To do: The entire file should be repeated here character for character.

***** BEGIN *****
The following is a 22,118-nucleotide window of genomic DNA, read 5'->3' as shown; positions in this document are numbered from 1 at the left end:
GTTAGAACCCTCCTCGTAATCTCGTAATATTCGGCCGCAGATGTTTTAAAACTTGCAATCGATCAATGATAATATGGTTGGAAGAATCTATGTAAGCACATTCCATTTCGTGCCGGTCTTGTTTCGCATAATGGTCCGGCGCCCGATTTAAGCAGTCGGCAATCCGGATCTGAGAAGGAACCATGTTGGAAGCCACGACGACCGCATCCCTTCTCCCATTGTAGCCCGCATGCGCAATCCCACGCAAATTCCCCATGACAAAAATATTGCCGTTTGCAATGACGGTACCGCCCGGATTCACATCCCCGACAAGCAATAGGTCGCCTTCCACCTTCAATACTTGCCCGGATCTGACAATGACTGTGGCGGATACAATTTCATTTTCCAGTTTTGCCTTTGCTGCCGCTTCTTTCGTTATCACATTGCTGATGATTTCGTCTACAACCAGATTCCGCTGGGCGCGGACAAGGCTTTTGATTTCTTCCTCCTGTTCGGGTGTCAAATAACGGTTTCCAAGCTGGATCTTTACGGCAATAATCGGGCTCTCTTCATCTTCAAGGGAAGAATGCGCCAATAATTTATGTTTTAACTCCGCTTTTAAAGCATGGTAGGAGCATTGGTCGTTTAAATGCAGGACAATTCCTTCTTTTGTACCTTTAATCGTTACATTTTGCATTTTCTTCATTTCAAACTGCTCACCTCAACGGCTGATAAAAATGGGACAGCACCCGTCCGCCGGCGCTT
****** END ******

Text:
The following is a 22,118-nucleotide window of genomic DNA, read 5'->3' as shown; positions in this document are numbered from 1 at the left end:
GTTAGAACCCTCCTCGTAATCTCGTAATATTCGGCCGCAGATGTTTTAAAACTTGCAATCGATCAATGATAATATGGTTGGAAGAATCTATGTAAGCACATTCCATTTCGTGCCGGTCTTGTTTCGCATAATGGTCCGGCGCCCGATTTAAGCAGTCGGCAATCCGGATCTGAGAAGGAACCATGTTGGAAGCCACGACGACCGCATCCCTTCTCCCATTGTAGCCCGCATGCGCAATCCCACGCAAATTCCCCATGACAAAAATATTGCCGTTTGCAATGACGGTACCGCCCGGATTCACATCCCCGACAAGCAATAGGTCGCCTTCCACCTTCAATACTTGCCCGGATCTGACAATGACTGTGGCGGATACAATTTCATTTTCCAGTTTTGCCTTTGCTGCCGCTTCTTTCGTTATCACATTGCTGATGATTTCGTCTACAACCAGATTCCGCTGGGCGCGGACAAGGCTTTTGATTTCTTCCTCCTGTTCGGGTGTCAAATAACGGTTTCCAAGCTGGATCTTTACGGCAATAATCGGGCTCTCTTCATCTTCAAGGGAAGAATGCGCCAATAATTTATGTTTTAACTCCGCTTTTAAAGCATGGTAGGAGCATTGGTCGTTTAAATGCAGGACAATTCCTTCTTTTGTACCTTTAATCGTTACATTTTGCATTTTCTTCATTTCAAACTGCTCACCTCAACGGCTGATAAAAATGGGACAGCACCCGTCCGCCGGCGCTT